“These two pups – nicknamed BB8 and Luke Skywaker – have been in the fantastic care of RSPCA Mallydams Wood Wildlife Centre who have given them the best rehabilitation over the past few months. It’s always fantastic to hear when they have put on the appropriate weight and can be released back into the wild,” added Ellie.

Ellie had been involved in the initial care of the seal rescued from Abereiddy Beach back in October.

“He was a weaned pup that had pretty much moulted out all his baby white lanugo coat, so he was fully weaned, but he was found quite underweight, lethargic and had the snotty face of a sickly pup,” she said. “He also had a lump on the top of his neck.

“He was reported to myself and Keith and we asked Welsh Marine Life Rescue (WMLR) to attend who very kindly collected him and cared for him for a few days until we were able to transfer him to the wildlife centre.

“Once again we want to thank WMLR for all their assistance, expertise and all their hard work this past season. We could not do what we do without them.”

At RSPCA Mallydams Wood Wildlife Centre the seal had the lump removed under anaesthetic by the vet team.

The second seal from Cornwall came into RSPCA care in November and weighed just 16.3kg. The seal had suffered a few small wounds and was a bit wheezy, with centre staff treating him for lungworm and administering antibiotics. When he left the centre the seal – who was named Luke Skywalker – weighed a healthy 40kg.

Before release, the seals were given identification tags in their hind flippers for ID purposes. The RSPCA often receives good feedback from sightings – and the scientific results received reveal that seals that go on from rehabilitation survive in the wild.

The RSPCA advises that if members of the public spot a seal on a beach that they think might need help, the best thing is to observe them from a distance and do not approach them.

Seals are wild animals and have a nasty bite. Never try to return a seal to water yourself, as you may put yourselves and the seal at risk by doing this. It is also advised they keep dogs away from any seal and keep them on leads on beaches that have seal colonies too.

It’s not unusual for a seal pup to be alone, as seal mums leave their pups very early on in life. So if the seal pup looks fit and healthy and shows no signs of distress, it should firstly be monitored from a safe distance for 24 hours.

If you see a pup whose mother hasn’t returned within 24 hours, is on a busy public beach, or if you think the seal may be sick or injured, please stay at a safe distance and call the RSPCA’s advice and cruelty line on 0300 1234 999. An unhealthy seal pup looks thin (but not bony) with a visible neck, like a dog.

There is more information on the RSPCA website about what to do if you see a seal or pup on the beach alone.

If you have an animal welfare concern or find an animal in distress please call 0300 1234 999.

This winter, the RSPCA expects to rescue thousands of animals from neglect, cruelty and suffering. Already this Christmas we received more than 44,000 calls to our cruelty line but the calls to our rescue line are not stopping so neither will we. To help our rescue teams continue to reach the animals who desperately need us this winter, visit www.rspca.org.uk/xmas and Join the Winter Rescue #JoinTheRescue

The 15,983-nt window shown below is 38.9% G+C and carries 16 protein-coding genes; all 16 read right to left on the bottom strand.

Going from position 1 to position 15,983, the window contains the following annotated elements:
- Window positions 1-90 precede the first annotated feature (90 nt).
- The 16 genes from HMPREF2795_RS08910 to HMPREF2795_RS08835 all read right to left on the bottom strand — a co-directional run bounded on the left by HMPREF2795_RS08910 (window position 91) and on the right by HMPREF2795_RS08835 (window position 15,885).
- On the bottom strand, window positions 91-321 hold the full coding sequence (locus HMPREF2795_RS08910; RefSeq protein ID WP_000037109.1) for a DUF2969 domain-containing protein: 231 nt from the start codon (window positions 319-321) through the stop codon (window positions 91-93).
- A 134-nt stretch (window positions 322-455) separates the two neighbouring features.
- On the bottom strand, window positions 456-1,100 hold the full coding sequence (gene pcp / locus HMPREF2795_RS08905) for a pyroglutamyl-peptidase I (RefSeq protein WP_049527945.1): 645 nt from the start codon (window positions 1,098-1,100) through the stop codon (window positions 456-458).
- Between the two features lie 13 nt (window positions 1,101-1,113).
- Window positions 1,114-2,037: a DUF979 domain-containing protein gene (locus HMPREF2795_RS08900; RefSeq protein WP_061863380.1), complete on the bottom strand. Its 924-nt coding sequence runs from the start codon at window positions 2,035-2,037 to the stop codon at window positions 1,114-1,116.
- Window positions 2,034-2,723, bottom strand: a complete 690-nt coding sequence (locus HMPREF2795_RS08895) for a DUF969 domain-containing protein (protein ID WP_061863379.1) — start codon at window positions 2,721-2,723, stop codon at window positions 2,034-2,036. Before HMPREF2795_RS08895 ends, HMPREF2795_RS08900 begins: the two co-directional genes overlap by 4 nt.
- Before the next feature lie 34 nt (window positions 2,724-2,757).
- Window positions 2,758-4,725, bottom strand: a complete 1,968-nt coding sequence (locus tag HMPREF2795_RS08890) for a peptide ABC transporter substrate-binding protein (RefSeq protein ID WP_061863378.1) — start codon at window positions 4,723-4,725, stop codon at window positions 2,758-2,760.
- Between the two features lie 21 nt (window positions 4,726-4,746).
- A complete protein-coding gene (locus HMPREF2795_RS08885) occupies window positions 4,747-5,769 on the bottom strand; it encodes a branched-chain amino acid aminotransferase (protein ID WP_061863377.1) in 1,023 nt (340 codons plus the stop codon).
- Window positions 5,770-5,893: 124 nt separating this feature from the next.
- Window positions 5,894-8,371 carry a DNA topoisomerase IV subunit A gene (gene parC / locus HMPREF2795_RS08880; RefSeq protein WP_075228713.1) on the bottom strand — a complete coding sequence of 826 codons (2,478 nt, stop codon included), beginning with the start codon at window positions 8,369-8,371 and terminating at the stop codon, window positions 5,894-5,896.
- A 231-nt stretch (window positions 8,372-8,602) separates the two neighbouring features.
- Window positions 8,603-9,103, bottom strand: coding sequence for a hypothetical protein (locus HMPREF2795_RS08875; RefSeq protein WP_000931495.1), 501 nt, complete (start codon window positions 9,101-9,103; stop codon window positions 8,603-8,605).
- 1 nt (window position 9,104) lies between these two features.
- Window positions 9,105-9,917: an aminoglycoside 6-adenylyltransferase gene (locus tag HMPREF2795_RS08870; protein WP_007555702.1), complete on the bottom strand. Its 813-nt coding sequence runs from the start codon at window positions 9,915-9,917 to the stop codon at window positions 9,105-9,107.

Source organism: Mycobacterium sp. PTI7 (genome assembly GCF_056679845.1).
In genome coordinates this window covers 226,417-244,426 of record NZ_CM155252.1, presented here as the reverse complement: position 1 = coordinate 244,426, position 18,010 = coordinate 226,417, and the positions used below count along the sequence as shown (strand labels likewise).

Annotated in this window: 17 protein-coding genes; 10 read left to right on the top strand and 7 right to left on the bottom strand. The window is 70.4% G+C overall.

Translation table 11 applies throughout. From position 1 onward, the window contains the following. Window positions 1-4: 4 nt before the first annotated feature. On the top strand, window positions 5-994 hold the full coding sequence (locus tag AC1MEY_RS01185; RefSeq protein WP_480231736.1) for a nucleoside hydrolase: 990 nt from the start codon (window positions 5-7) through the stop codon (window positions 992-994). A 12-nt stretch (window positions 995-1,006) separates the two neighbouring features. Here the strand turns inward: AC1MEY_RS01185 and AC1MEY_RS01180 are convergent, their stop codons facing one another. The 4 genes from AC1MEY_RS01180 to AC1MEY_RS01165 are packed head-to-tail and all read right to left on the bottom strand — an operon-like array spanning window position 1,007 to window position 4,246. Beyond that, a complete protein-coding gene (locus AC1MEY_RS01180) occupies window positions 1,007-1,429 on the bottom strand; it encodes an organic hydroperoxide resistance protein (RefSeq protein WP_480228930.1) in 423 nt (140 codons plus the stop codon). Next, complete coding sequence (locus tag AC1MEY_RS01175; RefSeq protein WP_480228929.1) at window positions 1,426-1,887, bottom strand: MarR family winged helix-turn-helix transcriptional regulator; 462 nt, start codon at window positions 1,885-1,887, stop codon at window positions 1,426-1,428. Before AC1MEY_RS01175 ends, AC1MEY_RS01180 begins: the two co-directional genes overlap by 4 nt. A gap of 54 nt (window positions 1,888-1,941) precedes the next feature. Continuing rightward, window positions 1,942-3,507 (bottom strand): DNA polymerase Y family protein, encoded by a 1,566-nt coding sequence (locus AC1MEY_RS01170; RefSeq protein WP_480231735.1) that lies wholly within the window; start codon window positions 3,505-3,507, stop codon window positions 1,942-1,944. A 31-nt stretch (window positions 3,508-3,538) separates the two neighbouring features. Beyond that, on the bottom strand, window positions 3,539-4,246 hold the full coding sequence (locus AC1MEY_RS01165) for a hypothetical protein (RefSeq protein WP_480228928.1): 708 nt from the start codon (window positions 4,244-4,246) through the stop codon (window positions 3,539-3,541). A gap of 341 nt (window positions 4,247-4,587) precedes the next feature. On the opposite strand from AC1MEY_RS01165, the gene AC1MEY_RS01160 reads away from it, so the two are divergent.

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Community Midwife home for Christmas after 85 day battle with COVID-19

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SHARON GEGGUS, a community midwife from Llanelli is home for the holidays after a three month battle with coronavirus.
Sharon began to feel unwell in September, experiencing shortness of breath and a high temperature.
As these symptoms persisted and her condition began to worsen, she was admitted to Prince Philip Hospital in Llanelli on 16 September, with a temperature of 41°C.During her stay, she credits the support of her family and the staff at Prince Philip Hospital for helping her get through the ordeal. Speaking of her experience in hospital, Sharon says: “I was sedated for about five weeks, but I was told that the staff were playing music for me. They had contacted my family to find out what my favourite songs were, and they would play those.
“It was really hard but the hardest times I didn’t really know about – my family were the people going through it. I can’t stress how well the staff looked after me. I used the iPads provided through the hospital to keep in contact with my family and the staff would also help me phone and communicate with my family.  
“The ITU staff and the staff on Ward 9 where I went for rehabilitation were amazing. I’m a community midwife myself and I would obviously treat someone how I wanted to be treated – but they really went above and beyond.
They would sit and chat with me when I was feeling down and they made sure I was in contact with my family all the time, even letting me hang up pictures of my family on my wall.”
Sharon was clapped out of the hospital on 10 December, 85 days after being admitted. Even though she is home, the road to recovery isn’t over.
She says: “There’s still a long way to go but I’m getting there. I can get around using a walking frame and only need oxygen when I’m really moving about. It’s so nice to be home, I think you just sort of relax a bit and move around more and just feel better for being back with your family.”
Reflecting on her experience, Sharon offered this advice to others with COVID-19: “Keep in touch with your family as much as you possibly can, it’s what got me through. I wouldn’t really know what else to say, just keep positive and keep in touch with your loved ones, that’s what really helps.”